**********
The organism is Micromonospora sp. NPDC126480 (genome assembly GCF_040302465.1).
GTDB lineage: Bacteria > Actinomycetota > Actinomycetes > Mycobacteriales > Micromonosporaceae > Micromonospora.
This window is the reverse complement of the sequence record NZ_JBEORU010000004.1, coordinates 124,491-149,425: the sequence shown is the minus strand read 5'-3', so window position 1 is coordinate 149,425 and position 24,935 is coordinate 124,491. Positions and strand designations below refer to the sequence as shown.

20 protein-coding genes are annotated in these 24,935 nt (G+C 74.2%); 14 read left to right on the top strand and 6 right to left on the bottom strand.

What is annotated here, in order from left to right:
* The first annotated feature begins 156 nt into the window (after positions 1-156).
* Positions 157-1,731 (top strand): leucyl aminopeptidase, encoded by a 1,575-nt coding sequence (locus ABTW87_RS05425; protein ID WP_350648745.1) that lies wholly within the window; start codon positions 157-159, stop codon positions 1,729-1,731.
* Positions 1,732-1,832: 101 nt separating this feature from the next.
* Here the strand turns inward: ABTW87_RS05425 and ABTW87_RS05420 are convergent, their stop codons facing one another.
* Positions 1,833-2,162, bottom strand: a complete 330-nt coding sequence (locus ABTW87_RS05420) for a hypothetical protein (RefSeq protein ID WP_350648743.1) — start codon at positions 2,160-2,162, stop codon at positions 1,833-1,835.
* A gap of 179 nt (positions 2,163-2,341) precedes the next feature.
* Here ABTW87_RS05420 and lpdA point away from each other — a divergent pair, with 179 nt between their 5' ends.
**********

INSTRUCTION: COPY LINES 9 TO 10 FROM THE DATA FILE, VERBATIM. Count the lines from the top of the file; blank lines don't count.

* Here the strand turns inward: ABTW87_RS05425 and ABTW87_RS05420 are convergent, their stop codons facing one another.
* Positions 1,833-2,162, bottom strand: a complete 330-nt coding sequence (locus ABTW87_RS05420) for a hypothetical protein (RefSeq protein ID WP_350648743.1) — start codon at positions 2,160-2,162, stop codon at positions 1,833-1,835.